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Basics & Troubleshooting

Baking is not easy, generally speaking. If there is one thing I have learned over the years, it is that the end result of any baking project is unpredictable. The key is to:

— learn how to see problems coming and adjust in advance
— learn how to turn apparent failures into delicious and attractive treats
— learn what ingredients can and can’t be swapped
— take the time to pre-read the recipe and follow it closely, while adjusting for your circumstances
— take the time to practice and experiment before baking for a special event!

With practice, patience, and attention to some basic rules, there is a good chance your baking project will be a success. Best of luck in the kitchen and I hope this information is helpful!

Basics

  • Preparation is Key
    I can’t stress enough how necessary it is to pre-measure all ingredients and allow crucial items like butter and eggs to fully come to room temperature. The bottom line is baking must be pre-meditated.
  • Be Careful What You Swap
    It is helpful to understand where you have flexibility with your ingredients and how to effectively swap them out. I personally recommend Regan Daley’s book In the Sweet Kitchenfor its very helpful ingredient substitution section. Otherwise get to know your ingredients by researching them on the web or in cookbooks.
  • Just Enough but Not Too Much
    You have measured out all your ingredients and double checked the recipe. You are ready to start. While recipes attempt to describe the steps in as much required detail as possible, successful mixing of ingredients often comes about with experience. Knowing just how much mixing is enough is key. For example, over mixing once flour has been added can build up glutens and result in a tough end product. Under mixing, say for example, the butter and sugar, can result in separation of ingredients and possible sinking. Recommendations include 1) scraping down your bowl often to ensure that all ingredients are combined, 2) beating well during the steps before the flour is added, and 3) mixing only enough to combine ingredients once flour has been added.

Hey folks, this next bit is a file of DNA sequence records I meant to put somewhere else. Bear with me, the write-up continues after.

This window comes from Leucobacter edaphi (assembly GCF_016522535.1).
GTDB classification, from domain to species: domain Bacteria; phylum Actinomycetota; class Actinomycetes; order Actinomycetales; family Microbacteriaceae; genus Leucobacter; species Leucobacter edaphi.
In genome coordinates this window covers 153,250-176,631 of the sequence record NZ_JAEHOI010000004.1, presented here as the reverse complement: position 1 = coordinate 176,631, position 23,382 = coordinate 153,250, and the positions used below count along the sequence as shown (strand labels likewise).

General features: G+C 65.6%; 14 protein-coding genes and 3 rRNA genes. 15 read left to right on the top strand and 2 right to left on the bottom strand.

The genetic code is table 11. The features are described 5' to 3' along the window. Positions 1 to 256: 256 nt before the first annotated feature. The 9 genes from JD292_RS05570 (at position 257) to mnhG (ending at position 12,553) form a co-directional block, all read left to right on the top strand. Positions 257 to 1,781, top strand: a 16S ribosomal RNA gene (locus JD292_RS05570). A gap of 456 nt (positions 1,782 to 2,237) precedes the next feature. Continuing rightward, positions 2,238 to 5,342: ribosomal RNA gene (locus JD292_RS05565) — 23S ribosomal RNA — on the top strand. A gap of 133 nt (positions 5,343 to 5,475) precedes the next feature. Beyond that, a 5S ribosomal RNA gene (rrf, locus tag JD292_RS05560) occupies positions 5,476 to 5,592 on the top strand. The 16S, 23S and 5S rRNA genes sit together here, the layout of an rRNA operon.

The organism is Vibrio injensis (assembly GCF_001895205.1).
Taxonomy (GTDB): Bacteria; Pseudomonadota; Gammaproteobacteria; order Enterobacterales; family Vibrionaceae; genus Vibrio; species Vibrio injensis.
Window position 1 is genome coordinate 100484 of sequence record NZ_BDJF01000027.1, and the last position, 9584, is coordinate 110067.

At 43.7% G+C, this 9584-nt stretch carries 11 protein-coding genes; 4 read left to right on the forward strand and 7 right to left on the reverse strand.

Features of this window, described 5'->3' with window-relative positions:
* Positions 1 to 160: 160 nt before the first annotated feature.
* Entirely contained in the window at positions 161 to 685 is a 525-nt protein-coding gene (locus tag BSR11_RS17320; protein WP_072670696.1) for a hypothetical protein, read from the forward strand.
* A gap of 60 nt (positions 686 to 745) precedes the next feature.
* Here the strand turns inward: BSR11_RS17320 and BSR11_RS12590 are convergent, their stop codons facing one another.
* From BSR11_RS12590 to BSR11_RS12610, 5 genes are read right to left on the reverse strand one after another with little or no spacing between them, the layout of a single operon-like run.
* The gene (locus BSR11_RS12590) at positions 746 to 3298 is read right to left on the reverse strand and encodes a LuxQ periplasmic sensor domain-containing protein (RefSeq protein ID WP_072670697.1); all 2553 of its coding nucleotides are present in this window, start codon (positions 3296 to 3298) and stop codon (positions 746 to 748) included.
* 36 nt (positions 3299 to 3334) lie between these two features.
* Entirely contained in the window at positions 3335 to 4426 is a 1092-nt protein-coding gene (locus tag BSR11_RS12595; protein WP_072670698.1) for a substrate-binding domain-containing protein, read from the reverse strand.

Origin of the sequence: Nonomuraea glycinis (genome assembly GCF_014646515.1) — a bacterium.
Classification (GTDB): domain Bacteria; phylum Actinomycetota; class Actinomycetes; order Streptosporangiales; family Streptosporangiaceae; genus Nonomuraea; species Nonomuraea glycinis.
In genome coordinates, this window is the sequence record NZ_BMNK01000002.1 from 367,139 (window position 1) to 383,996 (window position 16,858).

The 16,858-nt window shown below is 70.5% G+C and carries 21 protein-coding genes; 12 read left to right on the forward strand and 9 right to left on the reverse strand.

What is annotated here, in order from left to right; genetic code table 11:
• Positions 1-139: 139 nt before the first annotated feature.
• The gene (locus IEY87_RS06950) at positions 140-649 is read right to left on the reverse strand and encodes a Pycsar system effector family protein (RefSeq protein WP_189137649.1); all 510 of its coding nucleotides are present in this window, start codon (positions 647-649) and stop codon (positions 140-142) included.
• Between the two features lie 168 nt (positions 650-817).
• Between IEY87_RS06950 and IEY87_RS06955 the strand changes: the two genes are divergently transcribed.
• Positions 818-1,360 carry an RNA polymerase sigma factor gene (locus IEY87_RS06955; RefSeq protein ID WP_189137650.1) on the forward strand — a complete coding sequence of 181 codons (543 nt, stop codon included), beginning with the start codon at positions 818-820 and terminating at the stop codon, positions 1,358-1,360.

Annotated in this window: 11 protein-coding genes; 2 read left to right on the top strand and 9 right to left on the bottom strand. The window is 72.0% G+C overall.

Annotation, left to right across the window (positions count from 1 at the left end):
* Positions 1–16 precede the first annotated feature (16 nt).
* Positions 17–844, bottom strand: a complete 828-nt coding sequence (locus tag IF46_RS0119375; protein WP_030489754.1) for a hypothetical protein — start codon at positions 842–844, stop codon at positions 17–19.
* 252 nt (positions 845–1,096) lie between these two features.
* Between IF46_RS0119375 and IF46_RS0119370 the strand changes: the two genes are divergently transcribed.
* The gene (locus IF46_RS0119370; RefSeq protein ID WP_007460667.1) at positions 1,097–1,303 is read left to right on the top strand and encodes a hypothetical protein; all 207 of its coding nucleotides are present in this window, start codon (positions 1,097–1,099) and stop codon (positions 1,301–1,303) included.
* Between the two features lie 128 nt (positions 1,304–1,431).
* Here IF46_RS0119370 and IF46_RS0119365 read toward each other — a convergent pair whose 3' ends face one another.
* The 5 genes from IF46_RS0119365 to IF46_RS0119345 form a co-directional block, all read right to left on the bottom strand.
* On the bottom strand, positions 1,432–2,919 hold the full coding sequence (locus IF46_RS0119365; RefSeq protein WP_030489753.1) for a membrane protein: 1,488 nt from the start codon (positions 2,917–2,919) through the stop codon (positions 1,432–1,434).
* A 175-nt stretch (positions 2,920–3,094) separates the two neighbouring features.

• Its All About the Oven
    No matter how well you measured, mixed, and otherwise painstakingly prepared your batter, it can all go to waste if you don’t follow some very important rules of baking…

    Check your oven temperature!
    Ovens, even new ones, can be far off. I can’t stress how important it is to use an oven thermometerto ensure that your oven is at 350 degrees.

    Know your oven!
    In addition to ovens being off temperature-wise, they can also have hot and cold spots. You might come to learn of those, likely if you pile a lot of cupcakes in your oven. In my oven for example, the lower, left-hand corner always gives me trouble. If you have hot/cold spots, minimize how many cupcakes you bake at a time. I recommend a maximum of 24. If you need to bake more, use convection and drop the temperature in the recipe by 25 degrees. In addition, you can move the baking pans around to adjust, but be careful when doing so (see recommendations below).

    Do not disturb!
    Absolutely do not disturb those precious cupcakes for at least 15 minutes of baking (or 8 in the case of minis). It is important to let them develop some structural integrity. After 15 minutes you might want to shift the position of the pans in order to move cupcakes in and out of hot spots. Otherwise let them do their thing. Start testing cupcakes 2 minutes before the end of the recommended bake time, usually with a light tough or shimmy of the pan. Once the cupcakes give a slight resistance to the touch, you can start testing them with a toothpick or other pointy object. Now this is important… Bake cupcakes until the tester comes out clean. And that means NO CRUMBS. If you take them out prematurely, they are very like to fall or at least sink slightly. Lastly, don’t just check one… Due to oven hot/cold spots, you might have some done and some not. Do what you can to make sure they all finish baking without drying any out.

Troubleshooting

  • My Cupcakes Are Sinking!
    See “Its All About the Oven” above. There is a good chance that you didn’t allow the cupcakes to bake fully. If the sinking is accompanied by pools of melted butter, it is likely the ingredients were not mixed adequately.
  • My Cupcakes Are Overflowing!
    See “Its All About the Oven” above. There is a good chance that your oven temperature is too low or you have too many cupcakes in the oven at once. If the cupcakes don’t get adequate heat during the early phase of the baking process, they will overflow. I guarantee it…

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